THE STATE OF TEXAS v. ALBERT TYRONE BERNARD, Appellee
On August 20, 2014, at approximately 2:30 a.m., Deputy Tracy Watson observed a vehicle, driven by appellee, about a quarter mile ahead of her “swerving from lane to lane and even going into the center lane.” Watson activated her emergency lights and pulled the vehicle over. Appellee was ultimately arrested without a warrant and charged with misdemeanor driving while intoxicated. The officers obtained and executed a search warrant for a blood draw.
In a pre-trial motion to suppress, appellee argued that his stop and subsequent arrest without a warrant and without probable cause violated his constitutional rights. The trial court held a hearing and granted the motion. The court entered extensive written findings of fact and conclusions of law. Among its conclusions of law, the trial court concluded that: (1) Watson stopped appellee without reasonable suspicion of driving while intoxicated; and (2) appellee was not driving in an unsafe manner and there was no reasonable suspicion of a traffic offense under Texas Transportation Code section 545.060(a) at the time he was stopped. TEX. TRANSP. CODE § 545.060(a) (setting forth how an operator of a vehicle must drive on a roadway with traffic lanes).
The State appealed. In its first point of error, the State presented two arguments in support of the traffic stop: (1) there was reasonable suspicion that appellee violated Transportation Code Section 545.060(a); and (2) there was reasonable suspicion that appellee was driving while intoxicated. The court of appeals addressed only the first of these arguments and held that the traffic stop was not supported by reasonable suspicion and that appellee had violated Section 545.060(a) of the Transportation Code. State v. Bernard, 503 S.W.3d 685, 690–91 (Tex. App.—Houston [14th Dist.] 2016). The court further held that because the stop was illegal, evidence obtained in the illegal detention could not provide the probable cause for the search warrant for the blood draw. Id. at 691–92.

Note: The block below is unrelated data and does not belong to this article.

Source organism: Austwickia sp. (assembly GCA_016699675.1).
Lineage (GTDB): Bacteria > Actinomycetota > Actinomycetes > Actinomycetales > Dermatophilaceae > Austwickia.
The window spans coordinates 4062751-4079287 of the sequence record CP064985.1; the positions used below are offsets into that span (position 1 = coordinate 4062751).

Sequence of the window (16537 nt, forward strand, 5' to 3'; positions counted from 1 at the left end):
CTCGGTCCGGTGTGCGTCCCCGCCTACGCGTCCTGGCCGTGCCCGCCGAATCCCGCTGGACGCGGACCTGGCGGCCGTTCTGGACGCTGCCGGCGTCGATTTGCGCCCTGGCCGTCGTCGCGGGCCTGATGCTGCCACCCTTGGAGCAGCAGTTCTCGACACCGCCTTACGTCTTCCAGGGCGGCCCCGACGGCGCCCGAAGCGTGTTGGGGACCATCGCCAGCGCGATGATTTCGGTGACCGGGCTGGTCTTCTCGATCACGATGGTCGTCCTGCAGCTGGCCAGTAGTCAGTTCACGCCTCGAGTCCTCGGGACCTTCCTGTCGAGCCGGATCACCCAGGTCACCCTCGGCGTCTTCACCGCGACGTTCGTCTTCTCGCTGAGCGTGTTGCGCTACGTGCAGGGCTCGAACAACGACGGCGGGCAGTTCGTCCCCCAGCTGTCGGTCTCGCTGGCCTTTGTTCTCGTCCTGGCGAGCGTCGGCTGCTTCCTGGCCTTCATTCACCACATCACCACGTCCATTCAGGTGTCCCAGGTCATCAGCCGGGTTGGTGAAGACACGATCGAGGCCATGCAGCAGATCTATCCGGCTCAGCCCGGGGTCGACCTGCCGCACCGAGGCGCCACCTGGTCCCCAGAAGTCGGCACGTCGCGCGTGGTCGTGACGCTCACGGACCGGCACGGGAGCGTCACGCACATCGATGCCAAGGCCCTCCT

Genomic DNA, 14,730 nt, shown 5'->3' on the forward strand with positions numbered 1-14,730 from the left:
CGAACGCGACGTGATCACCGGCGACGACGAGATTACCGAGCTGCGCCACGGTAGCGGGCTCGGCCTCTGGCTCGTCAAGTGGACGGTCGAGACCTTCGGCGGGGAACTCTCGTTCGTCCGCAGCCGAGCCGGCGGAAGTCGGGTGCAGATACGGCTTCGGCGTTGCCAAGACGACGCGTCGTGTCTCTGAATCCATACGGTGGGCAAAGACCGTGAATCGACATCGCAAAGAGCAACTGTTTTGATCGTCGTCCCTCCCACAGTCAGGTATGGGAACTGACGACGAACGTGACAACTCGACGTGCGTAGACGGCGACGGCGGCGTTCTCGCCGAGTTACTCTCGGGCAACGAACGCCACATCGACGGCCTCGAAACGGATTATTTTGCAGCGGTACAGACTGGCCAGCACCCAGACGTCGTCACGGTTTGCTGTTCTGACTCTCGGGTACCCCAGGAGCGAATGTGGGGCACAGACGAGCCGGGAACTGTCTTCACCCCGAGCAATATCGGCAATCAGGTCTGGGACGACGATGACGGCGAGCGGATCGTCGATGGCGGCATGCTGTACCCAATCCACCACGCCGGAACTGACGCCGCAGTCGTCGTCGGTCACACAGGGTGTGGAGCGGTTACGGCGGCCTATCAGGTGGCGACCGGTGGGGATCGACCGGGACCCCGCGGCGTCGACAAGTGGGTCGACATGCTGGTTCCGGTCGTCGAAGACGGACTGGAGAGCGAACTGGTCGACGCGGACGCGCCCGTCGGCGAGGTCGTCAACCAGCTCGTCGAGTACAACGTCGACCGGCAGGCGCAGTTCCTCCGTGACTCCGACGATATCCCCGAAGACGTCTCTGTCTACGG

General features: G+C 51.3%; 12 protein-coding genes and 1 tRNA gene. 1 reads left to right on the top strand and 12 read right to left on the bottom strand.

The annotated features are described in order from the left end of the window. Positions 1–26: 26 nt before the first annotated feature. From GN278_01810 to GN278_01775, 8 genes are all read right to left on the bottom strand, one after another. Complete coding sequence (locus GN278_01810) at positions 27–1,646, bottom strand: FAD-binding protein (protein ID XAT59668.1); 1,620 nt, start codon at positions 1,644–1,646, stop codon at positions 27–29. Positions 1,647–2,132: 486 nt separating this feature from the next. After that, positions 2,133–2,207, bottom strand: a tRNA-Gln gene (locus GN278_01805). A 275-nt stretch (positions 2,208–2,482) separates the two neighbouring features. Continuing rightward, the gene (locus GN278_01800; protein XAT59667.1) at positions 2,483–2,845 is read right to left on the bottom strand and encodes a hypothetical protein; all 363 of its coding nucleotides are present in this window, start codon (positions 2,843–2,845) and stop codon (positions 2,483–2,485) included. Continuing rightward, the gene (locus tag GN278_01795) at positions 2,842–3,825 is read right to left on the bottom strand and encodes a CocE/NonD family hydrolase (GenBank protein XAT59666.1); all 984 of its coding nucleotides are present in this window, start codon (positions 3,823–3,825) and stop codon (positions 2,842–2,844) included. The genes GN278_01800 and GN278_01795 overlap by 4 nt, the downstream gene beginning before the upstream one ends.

The State has now filed a petition for discretionary review claiming in part that the court of appeals erred in failing to address the State's alternative argument that the stop was justified by reasonable suspicion that appellee was driving while intoxicated. We agree. If the stop was supported by reasonable suspicion that appellee was driving while intoxicated, as the State contends, the disposition of the case may change. A court of appeals must issue a written opinion “that addresses every issue raised and necessary to final disposition of the appeal.” TEX. R. APP. P. 47.1. We grant ground (2) of the State's petition, vacate the judgment of the court of appeals, and remand this case to that court to address the State's argument that the traffic stop was supported by reasonable suspicion that appellee was driving while intoxicated.
We refuse ground (1) of the State's petition for discretionary review with prejudice.